Russia warns attack on Syria would constitute 'aggression'

The Russian foreign ministry has issued a warning to President Obama and other western countries that might join the US in attacking ISIS in Syria: Without a UN Security Council resolution authorizing the strikes, the Russian government would consider any attack on Syrian soil "aggression."

President Obama has no plans to seek authorization for his actions from the security council where it would probably be vetoed by Russia, or China, or both. This would set up another potential confrontation with Moscow, on top of the tension over Ukraine.

Reuters:

"The U.S. president has spoken directly about the possibility of strikes by the U.S. armed forces against ISIL positions in Syria without the consent of the legitimate government," Foreign Ministry spokesman Alexander Lukashevich said.

"This step, in the absence of a U.N. Security Council decision, would be an act of aggression, a gross violation of international law."

Barack Obama said on Wednesday he had authorized U.S. air strikes for the first time in Syria and more attacks in Iraq, in an escalation of the campaign against the Islamic State militant group, which has taken control of large areas of both countries.

Western states have ruled out working with Syrian President Bashar al-Assad, saying he has indirectly helped Islamic State grow in order to weaken other opposition groups.

Obama, who is due to host a leaders' security conference at the U.N. General Assembly in two weeks' time, made no mention of seeking an international mandate for action in Syria.

Russia, a veto-wielding permanent member of the Security Council, has given Assad crucial backing in Syria's civil war, which has killed more than 200,000 people.

It has provided arms and blocked Western and Arab-backed efforts to adopt Security Council resolutions condemning him or threatening him with sanctions.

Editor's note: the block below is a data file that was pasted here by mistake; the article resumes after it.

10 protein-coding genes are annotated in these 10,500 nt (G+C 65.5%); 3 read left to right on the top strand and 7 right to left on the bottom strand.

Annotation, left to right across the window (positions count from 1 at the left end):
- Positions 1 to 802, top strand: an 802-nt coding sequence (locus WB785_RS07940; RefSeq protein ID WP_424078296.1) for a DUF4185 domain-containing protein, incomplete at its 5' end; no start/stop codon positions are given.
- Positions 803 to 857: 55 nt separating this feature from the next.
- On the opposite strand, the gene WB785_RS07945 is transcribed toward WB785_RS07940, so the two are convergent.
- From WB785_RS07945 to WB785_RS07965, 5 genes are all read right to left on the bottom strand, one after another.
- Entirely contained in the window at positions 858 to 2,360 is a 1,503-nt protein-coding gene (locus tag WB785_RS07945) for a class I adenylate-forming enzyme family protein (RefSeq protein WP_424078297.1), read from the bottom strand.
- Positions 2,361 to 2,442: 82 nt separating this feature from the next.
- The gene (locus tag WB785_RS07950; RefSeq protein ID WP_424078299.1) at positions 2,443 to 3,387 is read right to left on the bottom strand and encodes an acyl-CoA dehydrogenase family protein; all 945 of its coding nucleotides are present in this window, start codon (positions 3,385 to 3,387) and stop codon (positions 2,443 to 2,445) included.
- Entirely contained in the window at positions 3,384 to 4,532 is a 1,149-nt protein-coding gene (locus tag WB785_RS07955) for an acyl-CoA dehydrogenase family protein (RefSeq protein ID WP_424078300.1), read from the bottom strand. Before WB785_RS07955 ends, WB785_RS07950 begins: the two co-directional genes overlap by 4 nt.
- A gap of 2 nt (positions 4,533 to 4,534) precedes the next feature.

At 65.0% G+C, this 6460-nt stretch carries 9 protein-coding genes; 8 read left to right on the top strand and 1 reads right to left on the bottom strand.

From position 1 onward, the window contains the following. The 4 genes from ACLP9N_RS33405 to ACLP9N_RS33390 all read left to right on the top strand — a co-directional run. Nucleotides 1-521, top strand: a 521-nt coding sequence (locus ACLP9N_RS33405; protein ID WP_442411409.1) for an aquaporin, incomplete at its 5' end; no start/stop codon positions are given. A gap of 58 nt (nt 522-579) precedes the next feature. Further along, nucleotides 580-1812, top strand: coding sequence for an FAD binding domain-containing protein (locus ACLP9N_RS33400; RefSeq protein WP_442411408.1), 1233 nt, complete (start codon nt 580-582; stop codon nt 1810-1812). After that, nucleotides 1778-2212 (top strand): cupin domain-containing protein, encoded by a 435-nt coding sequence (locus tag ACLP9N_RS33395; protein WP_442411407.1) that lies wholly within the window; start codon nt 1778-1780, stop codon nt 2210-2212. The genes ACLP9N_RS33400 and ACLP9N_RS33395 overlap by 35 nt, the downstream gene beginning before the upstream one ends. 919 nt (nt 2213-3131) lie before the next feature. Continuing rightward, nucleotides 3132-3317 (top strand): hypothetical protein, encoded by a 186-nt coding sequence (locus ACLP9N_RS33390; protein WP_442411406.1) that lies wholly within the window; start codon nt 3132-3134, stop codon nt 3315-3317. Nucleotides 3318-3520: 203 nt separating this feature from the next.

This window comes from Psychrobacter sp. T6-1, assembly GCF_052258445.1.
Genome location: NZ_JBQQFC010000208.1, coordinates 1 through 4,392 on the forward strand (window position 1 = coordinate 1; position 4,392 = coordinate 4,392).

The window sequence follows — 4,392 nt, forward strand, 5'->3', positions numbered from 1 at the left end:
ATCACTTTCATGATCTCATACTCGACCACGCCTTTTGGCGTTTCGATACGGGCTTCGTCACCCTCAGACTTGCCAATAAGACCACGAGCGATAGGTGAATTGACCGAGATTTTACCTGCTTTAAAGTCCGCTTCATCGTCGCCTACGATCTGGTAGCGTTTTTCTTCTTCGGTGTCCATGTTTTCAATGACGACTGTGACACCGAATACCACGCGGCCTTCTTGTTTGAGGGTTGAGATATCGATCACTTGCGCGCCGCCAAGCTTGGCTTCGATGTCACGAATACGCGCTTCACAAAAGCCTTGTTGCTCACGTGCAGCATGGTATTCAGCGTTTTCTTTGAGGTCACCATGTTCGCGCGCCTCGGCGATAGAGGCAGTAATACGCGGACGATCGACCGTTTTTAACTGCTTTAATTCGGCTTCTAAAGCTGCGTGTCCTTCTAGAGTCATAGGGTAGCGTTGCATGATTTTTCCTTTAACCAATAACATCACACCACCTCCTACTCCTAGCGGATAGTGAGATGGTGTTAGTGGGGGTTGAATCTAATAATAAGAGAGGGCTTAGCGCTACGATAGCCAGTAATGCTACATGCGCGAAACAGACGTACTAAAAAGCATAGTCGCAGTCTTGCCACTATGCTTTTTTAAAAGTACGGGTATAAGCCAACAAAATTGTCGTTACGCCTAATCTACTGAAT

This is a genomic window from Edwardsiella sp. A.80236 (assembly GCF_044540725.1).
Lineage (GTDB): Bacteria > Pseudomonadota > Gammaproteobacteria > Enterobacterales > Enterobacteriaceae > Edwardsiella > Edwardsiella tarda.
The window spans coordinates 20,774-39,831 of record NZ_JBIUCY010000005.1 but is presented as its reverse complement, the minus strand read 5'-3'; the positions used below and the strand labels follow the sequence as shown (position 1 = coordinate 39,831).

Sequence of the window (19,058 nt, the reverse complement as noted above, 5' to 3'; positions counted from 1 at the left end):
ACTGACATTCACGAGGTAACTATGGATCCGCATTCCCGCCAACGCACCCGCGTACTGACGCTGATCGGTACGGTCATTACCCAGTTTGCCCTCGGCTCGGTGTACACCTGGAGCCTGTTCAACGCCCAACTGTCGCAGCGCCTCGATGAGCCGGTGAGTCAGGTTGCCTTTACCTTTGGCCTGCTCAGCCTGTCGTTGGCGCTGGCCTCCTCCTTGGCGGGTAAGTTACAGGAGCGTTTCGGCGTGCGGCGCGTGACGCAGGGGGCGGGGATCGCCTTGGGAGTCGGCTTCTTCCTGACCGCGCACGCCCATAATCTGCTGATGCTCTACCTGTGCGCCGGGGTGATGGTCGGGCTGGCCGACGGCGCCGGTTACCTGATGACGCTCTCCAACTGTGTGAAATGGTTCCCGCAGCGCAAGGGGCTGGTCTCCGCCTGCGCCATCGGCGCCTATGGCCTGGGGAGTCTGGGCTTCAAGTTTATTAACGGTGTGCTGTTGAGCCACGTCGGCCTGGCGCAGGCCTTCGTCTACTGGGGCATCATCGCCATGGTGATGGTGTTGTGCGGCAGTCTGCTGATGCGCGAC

It has repeatedly argued that it does not believe the Syrian opposition can fill the void that would be left by Assad's departure, warning the country would fall into the hands of Islamic militants.

France, a key ally for the United States in the planned coalition, said on Wednesday it was ready to take part in air strikes in Iraq, but said its involvement in any military action in Syria would need to have international law behind it.

Foreign Minister Laurent Fabius said the Iraqi government has asked for help internationally, but in Syria the legal basis would have to be established first.

French officials have said that would come either through a Security Council resolution or under Article 51 of the U.N. charter, allowing for protection of threatened populations.

Great Britain has already politely declined to participate in any military action in Syria, so, as expected, the US will be going it pretty much alone. With NATO on the sidelines, the Arab countries cheering us on from afar, and the "international community" willing to fight to the death of the last American, the Syria operation will reveal the nauseating hypocrisy of the rest of the world when it comes to America's super power status. Everybody hates us, villifies us, and criticizes us - until they beg us to save them from the barbarians. 

A UN resolutiion would be a PR move anyway, given that body's total incapacity to act in a way that matters. But as long as we don't directly engage Syrian troops, it is unlikely that Russia will complain very much if we destroy the ability of Islamic State to make war in Syria.